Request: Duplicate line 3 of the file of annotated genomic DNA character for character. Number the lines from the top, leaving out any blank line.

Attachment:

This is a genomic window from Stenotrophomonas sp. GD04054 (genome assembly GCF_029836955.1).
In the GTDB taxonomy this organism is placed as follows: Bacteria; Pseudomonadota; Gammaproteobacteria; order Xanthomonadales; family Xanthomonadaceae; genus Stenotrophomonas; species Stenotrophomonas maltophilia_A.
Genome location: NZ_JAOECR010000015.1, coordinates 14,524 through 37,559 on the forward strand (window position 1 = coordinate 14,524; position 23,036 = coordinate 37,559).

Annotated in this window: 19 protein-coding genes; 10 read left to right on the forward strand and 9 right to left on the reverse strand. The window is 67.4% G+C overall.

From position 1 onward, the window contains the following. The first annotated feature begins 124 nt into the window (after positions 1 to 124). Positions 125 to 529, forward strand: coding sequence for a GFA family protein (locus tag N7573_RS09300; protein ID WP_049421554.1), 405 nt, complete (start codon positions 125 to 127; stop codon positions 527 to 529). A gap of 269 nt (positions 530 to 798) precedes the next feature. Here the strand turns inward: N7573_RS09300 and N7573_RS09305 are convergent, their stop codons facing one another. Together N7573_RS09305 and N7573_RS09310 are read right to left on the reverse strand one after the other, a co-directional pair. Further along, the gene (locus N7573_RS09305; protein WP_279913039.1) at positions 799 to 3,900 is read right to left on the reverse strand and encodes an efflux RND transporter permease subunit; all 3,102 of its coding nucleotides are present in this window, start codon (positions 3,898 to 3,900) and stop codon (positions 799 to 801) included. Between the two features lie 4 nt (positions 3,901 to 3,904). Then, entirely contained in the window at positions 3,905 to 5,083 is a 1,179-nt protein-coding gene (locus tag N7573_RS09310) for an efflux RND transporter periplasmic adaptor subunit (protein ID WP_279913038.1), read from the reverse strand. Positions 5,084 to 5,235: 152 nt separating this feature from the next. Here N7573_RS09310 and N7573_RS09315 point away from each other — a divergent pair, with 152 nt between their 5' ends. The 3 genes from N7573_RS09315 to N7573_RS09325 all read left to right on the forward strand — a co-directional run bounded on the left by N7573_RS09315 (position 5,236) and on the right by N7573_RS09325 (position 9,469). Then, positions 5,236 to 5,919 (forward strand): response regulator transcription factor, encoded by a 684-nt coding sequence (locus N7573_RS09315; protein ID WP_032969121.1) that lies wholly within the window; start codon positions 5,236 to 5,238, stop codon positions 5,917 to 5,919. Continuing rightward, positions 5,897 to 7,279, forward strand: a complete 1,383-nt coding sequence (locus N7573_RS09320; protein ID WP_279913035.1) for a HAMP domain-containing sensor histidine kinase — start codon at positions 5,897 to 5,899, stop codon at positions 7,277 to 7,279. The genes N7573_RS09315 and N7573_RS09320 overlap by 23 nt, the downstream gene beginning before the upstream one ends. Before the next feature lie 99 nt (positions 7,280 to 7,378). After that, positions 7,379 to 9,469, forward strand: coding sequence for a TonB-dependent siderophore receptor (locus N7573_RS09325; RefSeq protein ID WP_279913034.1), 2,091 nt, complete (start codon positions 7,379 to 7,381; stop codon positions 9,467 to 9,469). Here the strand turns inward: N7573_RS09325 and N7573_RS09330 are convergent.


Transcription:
Genome location: NZ_JAOECR010000015.1, coordinates 14,524 through 37,559 on the forward strand (window position 1 = coordinate 14,524; position 23,036 = coordinate 37,559).